In this case, the petrol lorry driver was performing labour for his company. In the course of his work, the driver once threw a match he had used to light a cigarette on the ground as he was moving gasoline from the truck to an underground tank. L's property was harmed as a result of the ensuing fire and explosion. The court held that even though the driver lit the match for his own amusement, it would still be regarded as a negligent way to carry out the task at hand. Therefore, since the action was taken while he was working, the employers were responsible for the driver's carelessness. It was held that in cases where a servant is negligent while performing his duties and his conduct causes any loss to a third party, the employer would be liable for his negligent conduct and loss to the third party.

10. Smt. Savita Garg v. The Director, National Heart Institute[17]

According to the Supreme Court, if the hospital is unable to convince the court and the complainant that there was no negligence or recklessness on their part and that they acted with due care and caution, then they are responsible under the terms of the employment contract for the actions of the agent, which in this case is one of its doctors. Since the hospital is in a better position to provide this information when asked about what medication was delivered, their failure to do so would make them responsible. If there was a genuine error, the liability in cases of medical negligence might be avoided by the fact that people make mistakes all the time. A mistake or act of neglect, however, cannot be excused.


Since the beginning of time, vicarious liability has been used. It would be accurate to argue that, at least in the near term, the Respondeat Superior doctrine would not disappear. This has been used as a defence by employees to avoid having to pay exorbitant damages. However, if an employee commits a crime while acting outside the scope of their work, the employer may avoid paying substantial fines and being held responsible for the crime. Therefore, it is crucial to establish not only the relationship between the genuine perpetrator and the person being held liable for his violation, but also whether the behaviour was carried out outside or during the course of employment when using the Respondeat Superior doctrine. The courts must make sure that this rule is applied consistently. Such minutiae must not be disregarded by the courts in order to ensure justice and prevent holding an innocent person responsible for someone else's omission or commission.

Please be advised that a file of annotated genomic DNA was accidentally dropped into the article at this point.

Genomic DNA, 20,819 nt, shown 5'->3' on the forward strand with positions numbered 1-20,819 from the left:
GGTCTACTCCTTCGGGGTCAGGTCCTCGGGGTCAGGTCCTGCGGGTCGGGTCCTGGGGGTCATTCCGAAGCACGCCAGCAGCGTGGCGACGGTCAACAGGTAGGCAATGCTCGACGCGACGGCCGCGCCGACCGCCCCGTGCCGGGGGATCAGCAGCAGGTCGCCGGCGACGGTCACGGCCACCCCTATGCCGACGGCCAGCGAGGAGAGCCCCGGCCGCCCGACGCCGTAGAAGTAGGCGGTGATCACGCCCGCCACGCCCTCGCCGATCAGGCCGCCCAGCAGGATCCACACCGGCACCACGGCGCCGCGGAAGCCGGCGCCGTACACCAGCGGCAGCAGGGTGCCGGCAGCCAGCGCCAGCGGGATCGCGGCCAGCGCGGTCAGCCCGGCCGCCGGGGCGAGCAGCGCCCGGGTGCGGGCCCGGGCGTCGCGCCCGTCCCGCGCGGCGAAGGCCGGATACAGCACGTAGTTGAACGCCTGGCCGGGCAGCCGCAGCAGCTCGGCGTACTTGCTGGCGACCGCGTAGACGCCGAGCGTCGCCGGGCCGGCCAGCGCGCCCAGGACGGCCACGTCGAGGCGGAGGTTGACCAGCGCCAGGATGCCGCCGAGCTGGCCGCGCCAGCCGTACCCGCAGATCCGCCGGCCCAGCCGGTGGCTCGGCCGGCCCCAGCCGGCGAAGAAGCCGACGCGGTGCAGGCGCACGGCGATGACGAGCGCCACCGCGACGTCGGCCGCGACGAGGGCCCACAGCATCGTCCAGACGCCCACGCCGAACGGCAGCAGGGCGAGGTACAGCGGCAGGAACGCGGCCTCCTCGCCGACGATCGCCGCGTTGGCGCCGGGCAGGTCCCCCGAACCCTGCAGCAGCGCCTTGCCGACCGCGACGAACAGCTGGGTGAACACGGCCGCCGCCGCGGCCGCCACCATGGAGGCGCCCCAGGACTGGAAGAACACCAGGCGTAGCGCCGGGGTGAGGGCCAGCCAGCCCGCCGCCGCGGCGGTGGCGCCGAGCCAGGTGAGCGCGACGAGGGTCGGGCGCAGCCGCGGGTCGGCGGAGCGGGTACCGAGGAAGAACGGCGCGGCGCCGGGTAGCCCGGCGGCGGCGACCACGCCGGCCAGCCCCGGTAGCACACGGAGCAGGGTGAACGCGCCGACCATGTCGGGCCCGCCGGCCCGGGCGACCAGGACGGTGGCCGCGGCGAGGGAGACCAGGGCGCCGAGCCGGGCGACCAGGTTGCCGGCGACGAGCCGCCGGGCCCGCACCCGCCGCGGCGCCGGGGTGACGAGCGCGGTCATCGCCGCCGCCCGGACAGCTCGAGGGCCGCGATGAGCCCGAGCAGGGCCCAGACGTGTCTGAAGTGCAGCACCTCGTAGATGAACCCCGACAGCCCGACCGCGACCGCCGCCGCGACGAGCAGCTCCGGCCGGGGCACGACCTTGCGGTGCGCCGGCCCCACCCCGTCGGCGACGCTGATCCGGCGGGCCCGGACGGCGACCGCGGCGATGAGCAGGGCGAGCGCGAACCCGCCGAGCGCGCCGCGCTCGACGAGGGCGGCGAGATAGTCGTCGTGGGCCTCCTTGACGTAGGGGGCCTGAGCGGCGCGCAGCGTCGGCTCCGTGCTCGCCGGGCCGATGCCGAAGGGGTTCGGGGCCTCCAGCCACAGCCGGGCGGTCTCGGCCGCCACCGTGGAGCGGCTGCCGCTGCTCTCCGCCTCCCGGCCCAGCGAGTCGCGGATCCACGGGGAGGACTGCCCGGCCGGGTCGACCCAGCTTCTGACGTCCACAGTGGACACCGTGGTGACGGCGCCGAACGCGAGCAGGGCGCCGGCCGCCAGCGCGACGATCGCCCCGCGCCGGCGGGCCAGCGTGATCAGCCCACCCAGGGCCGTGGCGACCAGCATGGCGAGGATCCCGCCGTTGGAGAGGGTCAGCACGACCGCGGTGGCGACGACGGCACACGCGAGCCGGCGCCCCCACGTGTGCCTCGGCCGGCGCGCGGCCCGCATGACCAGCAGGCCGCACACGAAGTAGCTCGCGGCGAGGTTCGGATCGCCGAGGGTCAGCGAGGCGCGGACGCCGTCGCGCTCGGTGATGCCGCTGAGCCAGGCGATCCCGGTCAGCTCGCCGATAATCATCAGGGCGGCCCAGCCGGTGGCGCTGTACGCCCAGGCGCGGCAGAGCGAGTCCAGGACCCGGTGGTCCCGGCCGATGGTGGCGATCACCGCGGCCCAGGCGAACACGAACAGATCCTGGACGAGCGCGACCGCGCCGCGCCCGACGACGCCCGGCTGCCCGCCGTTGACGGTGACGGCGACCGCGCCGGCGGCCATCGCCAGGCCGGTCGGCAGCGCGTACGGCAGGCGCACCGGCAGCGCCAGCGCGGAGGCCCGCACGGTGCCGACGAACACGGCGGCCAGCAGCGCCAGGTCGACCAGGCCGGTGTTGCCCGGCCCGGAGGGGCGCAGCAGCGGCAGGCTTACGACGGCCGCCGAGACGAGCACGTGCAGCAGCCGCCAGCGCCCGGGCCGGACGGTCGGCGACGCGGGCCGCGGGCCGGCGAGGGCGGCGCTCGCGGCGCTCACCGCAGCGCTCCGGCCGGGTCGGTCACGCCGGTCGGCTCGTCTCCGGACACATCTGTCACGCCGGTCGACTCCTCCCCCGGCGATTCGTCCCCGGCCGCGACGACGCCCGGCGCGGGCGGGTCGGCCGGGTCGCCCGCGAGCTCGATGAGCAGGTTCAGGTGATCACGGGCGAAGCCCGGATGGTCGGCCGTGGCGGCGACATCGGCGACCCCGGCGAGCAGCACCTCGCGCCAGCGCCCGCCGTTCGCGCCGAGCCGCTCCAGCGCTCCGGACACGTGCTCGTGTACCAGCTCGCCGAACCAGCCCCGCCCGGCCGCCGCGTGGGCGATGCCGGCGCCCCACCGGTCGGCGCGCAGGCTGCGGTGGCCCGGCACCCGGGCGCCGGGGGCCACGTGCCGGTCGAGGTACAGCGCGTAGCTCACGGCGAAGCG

[1] Union of India v. Abdul Rehman and Ors., AIR 1981 J K 60

[2] Shubham Khunteta, Doctrine of Respondeat Superior: A Legal Interpretation, Available Here 

[3] Dr Janardan Kumar Tiwari, Vicarious Liability- Liability For Wrong Committed By Others, Available Here

[4] AIR 1958 SC 881

[5] AIR 1970 SC 1906

[6] Aayushi Mittra, Doctrine of Respondeat Superior, Available Here

[7] (1951) 2 KB 343

[8] AIR 1977 SC 1735

[9] (1912) AC 716

[10] AIR 1995 SC 2499

[11] AIR 1966 SC 1697

[12] (1966) 1 Q.B. 716

[13] AIR 1977 Raj 121

[14] (1927) 1 K.B. 23

[15] AIR 2010 Del 194.

[16] (1942) A.C. 509

[17] (2004) 8 SCC 56

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Updated On 12 Jan 2023 7:35 AM GMT
Vanshika Malhotra

Vanshika Malhotra

I am a hard-working and motivated law fresher with a firm determination to produce exceptional results, be it individually or in a team. I am currently gaining post-qualification experience in IPR. Along with that, I am also an aspiring NCA candidate.